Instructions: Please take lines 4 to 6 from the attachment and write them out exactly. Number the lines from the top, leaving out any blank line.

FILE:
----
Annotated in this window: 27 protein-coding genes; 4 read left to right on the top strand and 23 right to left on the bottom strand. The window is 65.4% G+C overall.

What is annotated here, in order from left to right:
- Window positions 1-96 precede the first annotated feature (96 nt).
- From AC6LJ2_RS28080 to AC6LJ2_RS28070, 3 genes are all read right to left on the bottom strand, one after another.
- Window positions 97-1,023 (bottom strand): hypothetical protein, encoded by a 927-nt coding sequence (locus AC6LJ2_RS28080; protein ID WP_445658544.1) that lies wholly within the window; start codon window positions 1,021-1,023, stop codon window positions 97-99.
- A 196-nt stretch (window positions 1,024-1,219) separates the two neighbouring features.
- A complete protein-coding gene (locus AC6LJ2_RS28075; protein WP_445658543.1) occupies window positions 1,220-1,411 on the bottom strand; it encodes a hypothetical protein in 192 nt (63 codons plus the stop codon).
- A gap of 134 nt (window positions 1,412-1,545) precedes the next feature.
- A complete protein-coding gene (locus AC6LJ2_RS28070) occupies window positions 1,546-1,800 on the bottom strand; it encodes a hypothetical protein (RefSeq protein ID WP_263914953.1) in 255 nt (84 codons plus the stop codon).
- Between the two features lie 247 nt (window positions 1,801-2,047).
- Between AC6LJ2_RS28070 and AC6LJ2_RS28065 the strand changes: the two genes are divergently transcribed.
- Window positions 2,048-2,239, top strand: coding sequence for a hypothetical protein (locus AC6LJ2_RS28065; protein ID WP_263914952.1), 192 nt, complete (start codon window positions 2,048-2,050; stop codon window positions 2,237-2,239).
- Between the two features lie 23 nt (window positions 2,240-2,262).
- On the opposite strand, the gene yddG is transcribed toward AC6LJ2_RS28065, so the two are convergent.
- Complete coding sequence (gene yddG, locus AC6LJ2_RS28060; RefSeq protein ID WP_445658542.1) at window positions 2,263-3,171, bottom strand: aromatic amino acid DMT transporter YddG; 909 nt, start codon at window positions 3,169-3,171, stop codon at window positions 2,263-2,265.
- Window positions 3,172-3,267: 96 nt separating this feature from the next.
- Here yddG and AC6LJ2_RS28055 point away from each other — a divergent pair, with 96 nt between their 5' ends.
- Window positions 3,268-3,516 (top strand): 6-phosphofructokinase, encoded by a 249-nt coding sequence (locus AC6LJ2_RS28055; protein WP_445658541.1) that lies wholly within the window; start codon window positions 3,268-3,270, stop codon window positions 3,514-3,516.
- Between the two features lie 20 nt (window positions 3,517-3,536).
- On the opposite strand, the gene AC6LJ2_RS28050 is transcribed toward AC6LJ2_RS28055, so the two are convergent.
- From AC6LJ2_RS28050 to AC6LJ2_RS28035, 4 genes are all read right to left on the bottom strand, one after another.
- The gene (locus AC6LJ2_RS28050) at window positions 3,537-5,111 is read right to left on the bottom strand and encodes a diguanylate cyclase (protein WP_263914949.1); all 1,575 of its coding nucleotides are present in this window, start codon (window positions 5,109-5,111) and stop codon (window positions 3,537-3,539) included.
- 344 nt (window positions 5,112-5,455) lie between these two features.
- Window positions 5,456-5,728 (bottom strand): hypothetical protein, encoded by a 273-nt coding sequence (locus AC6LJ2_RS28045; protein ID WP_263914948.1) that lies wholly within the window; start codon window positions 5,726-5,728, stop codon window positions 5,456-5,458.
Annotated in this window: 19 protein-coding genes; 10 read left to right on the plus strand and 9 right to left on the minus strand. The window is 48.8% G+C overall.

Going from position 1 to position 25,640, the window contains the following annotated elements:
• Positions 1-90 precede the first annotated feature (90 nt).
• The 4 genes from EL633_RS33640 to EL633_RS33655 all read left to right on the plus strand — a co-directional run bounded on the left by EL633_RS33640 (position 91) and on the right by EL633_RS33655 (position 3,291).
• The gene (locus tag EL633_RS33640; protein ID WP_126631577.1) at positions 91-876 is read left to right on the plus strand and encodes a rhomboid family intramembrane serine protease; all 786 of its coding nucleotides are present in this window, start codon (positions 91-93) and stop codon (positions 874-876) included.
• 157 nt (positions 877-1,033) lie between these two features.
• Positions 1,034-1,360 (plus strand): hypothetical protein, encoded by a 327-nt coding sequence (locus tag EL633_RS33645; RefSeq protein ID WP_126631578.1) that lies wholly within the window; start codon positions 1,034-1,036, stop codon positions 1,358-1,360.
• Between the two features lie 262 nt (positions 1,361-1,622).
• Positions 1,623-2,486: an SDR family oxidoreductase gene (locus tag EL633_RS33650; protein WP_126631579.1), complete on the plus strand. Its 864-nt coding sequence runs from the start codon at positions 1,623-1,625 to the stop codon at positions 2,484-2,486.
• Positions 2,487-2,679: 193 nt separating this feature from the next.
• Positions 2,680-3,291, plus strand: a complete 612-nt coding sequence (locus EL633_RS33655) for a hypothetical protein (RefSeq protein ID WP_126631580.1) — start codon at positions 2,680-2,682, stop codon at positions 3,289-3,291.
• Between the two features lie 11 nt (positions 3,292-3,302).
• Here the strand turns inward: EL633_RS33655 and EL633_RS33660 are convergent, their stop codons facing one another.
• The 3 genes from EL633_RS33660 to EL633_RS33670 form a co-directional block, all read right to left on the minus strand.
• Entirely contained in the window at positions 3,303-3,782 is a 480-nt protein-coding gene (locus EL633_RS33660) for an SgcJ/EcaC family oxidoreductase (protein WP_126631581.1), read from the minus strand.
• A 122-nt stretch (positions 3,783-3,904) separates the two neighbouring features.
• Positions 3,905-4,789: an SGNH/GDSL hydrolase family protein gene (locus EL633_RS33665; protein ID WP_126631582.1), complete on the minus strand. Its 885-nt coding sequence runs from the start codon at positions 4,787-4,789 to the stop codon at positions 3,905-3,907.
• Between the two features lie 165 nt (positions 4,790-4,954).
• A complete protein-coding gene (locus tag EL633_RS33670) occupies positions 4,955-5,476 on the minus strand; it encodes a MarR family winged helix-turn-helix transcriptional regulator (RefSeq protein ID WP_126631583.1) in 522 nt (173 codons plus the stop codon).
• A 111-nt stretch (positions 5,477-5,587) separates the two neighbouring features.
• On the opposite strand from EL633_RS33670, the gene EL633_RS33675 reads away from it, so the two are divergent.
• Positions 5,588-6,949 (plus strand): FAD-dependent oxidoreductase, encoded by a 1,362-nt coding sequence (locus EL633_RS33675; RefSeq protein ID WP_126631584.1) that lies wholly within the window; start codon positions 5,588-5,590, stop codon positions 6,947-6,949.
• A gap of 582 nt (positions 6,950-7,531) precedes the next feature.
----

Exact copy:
- From AC6LJ2_RS28080 to AC6LJ2_RS28070, 3 genes are all read right to left on the bottom strand, one after another.
- Window positions 97-1,023 (bottom strand): hypothetical protein, encoded by a 927-nt coding sequence (locus AC6LJ2_RS28080; protein ID WP_445658544.1) that lies wholly within the window; start codon window positions 1,021-1,023, stop codon window positions 97-99.
- A 196-nt stretch (window positions 1,024-1,219) separates the two neighbouring features.